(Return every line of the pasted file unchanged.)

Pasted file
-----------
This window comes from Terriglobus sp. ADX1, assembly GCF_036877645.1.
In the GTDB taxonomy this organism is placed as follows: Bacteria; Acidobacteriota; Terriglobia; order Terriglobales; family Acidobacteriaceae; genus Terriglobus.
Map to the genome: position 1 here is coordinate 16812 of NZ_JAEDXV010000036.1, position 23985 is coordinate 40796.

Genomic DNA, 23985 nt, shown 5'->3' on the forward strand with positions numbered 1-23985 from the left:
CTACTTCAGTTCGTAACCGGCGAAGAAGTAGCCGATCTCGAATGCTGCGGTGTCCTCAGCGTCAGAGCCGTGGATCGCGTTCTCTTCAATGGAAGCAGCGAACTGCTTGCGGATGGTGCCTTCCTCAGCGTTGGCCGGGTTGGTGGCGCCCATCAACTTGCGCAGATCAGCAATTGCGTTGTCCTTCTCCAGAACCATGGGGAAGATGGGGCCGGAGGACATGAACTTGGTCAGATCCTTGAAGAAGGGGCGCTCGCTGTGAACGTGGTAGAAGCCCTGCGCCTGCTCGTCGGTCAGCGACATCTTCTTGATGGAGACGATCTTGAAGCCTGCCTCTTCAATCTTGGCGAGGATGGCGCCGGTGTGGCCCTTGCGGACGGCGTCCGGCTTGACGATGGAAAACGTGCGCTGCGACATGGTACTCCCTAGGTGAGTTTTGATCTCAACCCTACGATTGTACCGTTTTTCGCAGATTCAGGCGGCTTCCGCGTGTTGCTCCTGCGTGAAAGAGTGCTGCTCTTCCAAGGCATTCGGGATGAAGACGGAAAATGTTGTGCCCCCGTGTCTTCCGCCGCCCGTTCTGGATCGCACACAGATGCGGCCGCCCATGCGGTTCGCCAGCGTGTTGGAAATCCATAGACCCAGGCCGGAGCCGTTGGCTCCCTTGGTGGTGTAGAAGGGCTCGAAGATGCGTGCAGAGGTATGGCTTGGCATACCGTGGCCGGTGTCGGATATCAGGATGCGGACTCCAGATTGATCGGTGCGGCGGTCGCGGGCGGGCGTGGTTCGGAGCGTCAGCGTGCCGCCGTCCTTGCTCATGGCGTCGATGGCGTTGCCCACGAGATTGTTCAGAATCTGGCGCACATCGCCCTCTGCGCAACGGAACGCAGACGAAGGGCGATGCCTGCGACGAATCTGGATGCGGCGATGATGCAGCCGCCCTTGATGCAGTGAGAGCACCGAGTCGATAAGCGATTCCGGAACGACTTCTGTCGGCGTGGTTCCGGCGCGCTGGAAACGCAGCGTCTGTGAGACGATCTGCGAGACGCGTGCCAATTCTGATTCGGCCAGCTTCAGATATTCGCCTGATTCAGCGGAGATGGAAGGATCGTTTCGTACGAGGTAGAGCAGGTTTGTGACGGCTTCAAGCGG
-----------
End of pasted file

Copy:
This window comes from Terriglobus sp. ADX1, assembly GCF_036877645.1.
In the GTDB taxonomy this organism is placed as follows: Bacteria; Acidobacteriota; Terriglobia; order Terriglobales; family Acidobacteriaceae; genus Terriglobus.
Map to the genome: position 1 here is coordinate 16812 of NZ_JAEDXV010000036.1, position 23985 is coordinate 40796.

Genomic DNA, 23985 nt, shown 5'->3' on the forward strand with positions numbered 1-23985 from the left:
CTACTTCAGTTCGTAACCGGCGAAGAAGTAGCCGATCTCGAATGCTGCGGTGTCCTCAGCGTCAGAGCCGTGGATCGCGTTCTCTTCAATGGAAGCAGCGAACTGCTTGCGGATGGTGCCTTCCTCAGCGTTGGCCGGGTTGGTGGCGCCCATCAACTTGCGCAGATCAGCAATTGCGTTGTCCTTCTCCAGAACCATGGGGAAGATGGGGCCGGAGGACATGAACTTGGTCAGATCCTTGAAGAAGGGGCGCTCGCTGTGAACGTGGTAGAAGCCCTGCGCCTGCTCGTCGGTCAGCGACATCTTCTTGATGGAGACGATCTTGAAGCCTGCCTCTTCAATCTTGGCGAGGATGGCGCCGGTGTGGCCCTTGCGGACGGCGTCCGGCTTGACGATGGAAAACGTGCGCTGCGACATGGTACTCCCTAGGTGAGTTTTGATCTCAACCCTACGATTGTACCGTTTTTCGCAGATTCAGGCGGCTTCCGCGTGTTGCTCCTGCGTGAAAGAGTGCTGCTCTTCCAAGGCATTCGGGATGAAGACGGAAAATGTTGTGCCCCCGTGTCTTCCGCCGCCCGTTCTGGATCGCACACAGATGCGGCCGCCCATGCGGTTCGCCAGCGTGTTGGAAATCCATAGACCCAGGCCGGAGCCGTTGGCTCCCTTGGTGGTGTAGAAGGGCTCGAAGATGCGTGCAGAGGTATGGCTTGGCATACCGTGGCCGGTGTCGGATATCAGGATGCGGACTCCAGATTGATCGGTGCGGCGGTCGCGGGCGGGCGTGGTTCGGAGCGTCAGCGTGCCGCCGTCCTTGCTCATGGCGTCGATGGCGTTGCCCACGAGATTGTTCAGAATCTGGCGCACATCGCCCTCTGCGCAACGGAACGCAGACGAAGGGCGATGCCTGCGACGAATCTGGATGCGGCGATGATGCAGCCGCCCTTGATGCAGTGAGAGCACCGAGTCGATAAGCGATTCCGGAACGACTTCTGTCGGCGTGGTTCCGGCGCGCTGGAAACGCAGCGTCTGTGAGACGATCTGCGAGACGCGTGCCAATTCTGATTCGGCCAGCTTCAGATATTCGCCTGATTCAGCGGAGATGGAAGGATCGTTTCGTACGAGGTAGAGCAGGTTTGTGACGGCTTCAAGCGG